The coordinating committee representing Yugoslavia's 600 bank creditors agreed Friday to "explore the possibility" of multi-year refinancing for part of the country's $19.5 billion foreign debt.

The bank coordinating committee, headed by Manufacturers Hanover Trust, said the proposal would be considered, provided the multinational agencies, such as the International Monetary Fund and government creditors, "will be prepared to develop programs on a comparable basis."

Yugoslavia's request follows multi-year refinancing agreements by Mexico and Venezuela completed this month.

Mexico's creditors agreed to the deal because of the success of its International Monetary Fund readjustment program. Venezuela has no IMF program but the fund has approved the country's own internal measures.

Vladimir Klemencic, finance minister, led a Yugoslav delegation that met for two days with the committee in New York. "Further meetings remain to be scheduled following discussions between the Yugoslav delegation and their other creditors," an announcement said.

Yugoslavia has had two refinancing agreements with commercial banks. The first, in September 1983, was for $1.2 billion in short- and medium-term loans and included $600 million in new money.

In 1983 the country obtained a total of $4.2 billion from the IMF, the World Bank, the Bank for International Settlements and commercial banks.

In May, Yugoslavia signed another bank rescheduling agreement for $1.2 billion of 1984 maturities that included no new money requests.

Bankers said Yugoslavia has been in compliance with its IMF program and has made all interest payments on time.


Brazil has promised to cut food subsidies and tighten control of public spending in its latest letter of intent to the International Monetary Fund (IMF), which was published in Brazilian newspapers over the weekend.

The letter was delivered to the IMF in Washington Friday and was printed in full by Brazilian newspapers Saturday.

Brazil, the Third World's most indebted country with foreign borrowings close to $100 billion, is in the second year of a three-year funding program with the IMF. Late this month, the country is expected to begin talks with its commercial bank creditors on financing needs for 1985.

According to the newspaper reports, the government has undertaken to remove wheat subsidies by the end of the year.

The government also has promised to tighten state spending to generate a public sector surplus of 0.5 percent of gross domestic product (GDP) in 1984, compared with the 0.3 percent promised in a fifth letter signed in March.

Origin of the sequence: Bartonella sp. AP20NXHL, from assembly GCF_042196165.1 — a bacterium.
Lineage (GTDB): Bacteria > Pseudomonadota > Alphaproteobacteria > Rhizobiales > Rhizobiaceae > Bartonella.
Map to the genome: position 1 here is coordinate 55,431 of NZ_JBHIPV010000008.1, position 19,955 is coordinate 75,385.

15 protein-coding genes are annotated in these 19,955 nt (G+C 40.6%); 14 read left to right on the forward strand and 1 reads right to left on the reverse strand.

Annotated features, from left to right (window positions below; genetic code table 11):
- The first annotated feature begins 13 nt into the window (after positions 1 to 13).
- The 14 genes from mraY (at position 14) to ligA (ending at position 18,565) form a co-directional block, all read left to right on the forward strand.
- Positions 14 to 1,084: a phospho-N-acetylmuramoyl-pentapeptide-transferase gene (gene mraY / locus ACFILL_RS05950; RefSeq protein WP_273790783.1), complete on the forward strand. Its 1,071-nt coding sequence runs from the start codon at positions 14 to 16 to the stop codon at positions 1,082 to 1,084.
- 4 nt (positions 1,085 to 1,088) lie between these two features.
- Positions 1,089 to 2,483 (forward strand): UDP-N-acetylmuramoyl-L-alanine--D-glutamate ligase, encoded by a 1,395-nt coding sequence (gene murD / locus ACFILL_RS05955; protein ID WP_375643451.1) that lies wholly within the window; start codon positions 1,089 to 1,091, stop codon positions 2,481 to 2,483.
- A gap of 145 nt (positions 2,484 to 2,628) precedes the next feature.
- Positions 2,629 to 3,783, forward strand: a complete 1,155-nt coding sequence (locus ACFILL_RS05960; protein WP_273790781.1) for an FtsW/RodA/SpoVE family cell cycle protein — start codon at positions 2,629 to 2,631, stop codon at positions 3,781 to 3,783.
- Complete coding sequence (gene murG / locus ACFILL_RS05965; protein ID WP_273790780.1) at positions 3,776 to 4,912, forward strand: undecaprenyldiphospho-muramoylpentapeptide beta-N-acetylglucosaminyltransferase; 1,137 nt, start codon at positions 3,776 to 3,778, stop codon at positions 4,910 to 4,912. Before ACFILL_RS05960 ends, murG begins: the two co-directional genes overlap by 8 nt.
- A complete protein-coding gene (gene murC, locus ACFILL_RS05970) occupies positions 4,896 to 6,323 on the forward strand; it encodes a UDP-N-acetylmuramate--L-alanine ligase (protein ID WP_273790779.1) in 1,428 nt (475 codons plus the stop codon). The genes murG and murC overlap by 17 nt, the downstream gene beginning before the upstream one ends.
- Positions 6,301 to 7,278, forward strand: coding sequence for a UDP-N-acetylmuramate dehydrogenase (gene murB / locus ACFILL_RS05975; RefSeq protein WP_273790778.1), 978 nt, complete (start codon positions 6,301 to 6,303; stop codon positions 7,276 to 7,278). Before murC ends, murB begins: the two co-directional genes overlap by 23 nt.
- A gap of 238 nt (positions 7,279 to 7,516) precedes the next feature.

Countries facing balance-of-payments problems have no alternative but to impose austerity measures and accept supervision from the International Monetary Fund, Portuguese Prime Minister Mario Soares said over the weekend.

The existing international system needs changing but, while it lasts, "there is no alternative to the fund and austerity," said Soares, who traveled to Brazil for a political meeting starting in Rio de Janeiro today.

Soares said Portugal had been forced to call in the IMF in 1978 and 1983.

In 1983, Portugal, which has foreign debts of some $11 billion, cut its balance of payments by half to $1.6 billion. But the price was an increased hardship for people whose standard of living was already low, he added.


Mozambique became the 148th member country of the World Bank during last week's 39th annual World Bank-IMF meeting.. At the same time, the African nation joined the bank's two affiliate organizations: the International Development Association, which makes concessionary loans, and the International Finance Corp., which makes loans to the private sector.

A former Portugese colony, Mozambique gained independence on June 25, 1975. It has a population of approximately 13.4 million people -- 95 percent of whom are black Africans -- and is growing at an annual rate of 2.6 percent. The World Bank estimates that the country's per capita gross domestic product about $230 a year.

Located on Africa's southeastern coast, Mozambique has a land area about the size of Spain and Italy combined. Its neighbors include South Africa to the south, Rhodesia to the west and Tanzania to the north.

The country's coastline -- about 1,600 miles along the Indian Ocean -- is interrupted by many rivers, making it one of the best potential developers of hydroelectricity in Africa, the bank reported. This power-producing capacity could ease expansion of the country's industries, as well as help supply nearby nations with electric power.

Mozambique's principal exports include cotton, sugar, cashew nuts, tea, copra and timber. It also derives revenue from handling the foreign trade of neighboring countries. Goods are shipped from these countries on rail lines that terminate at Mozambique's major ports.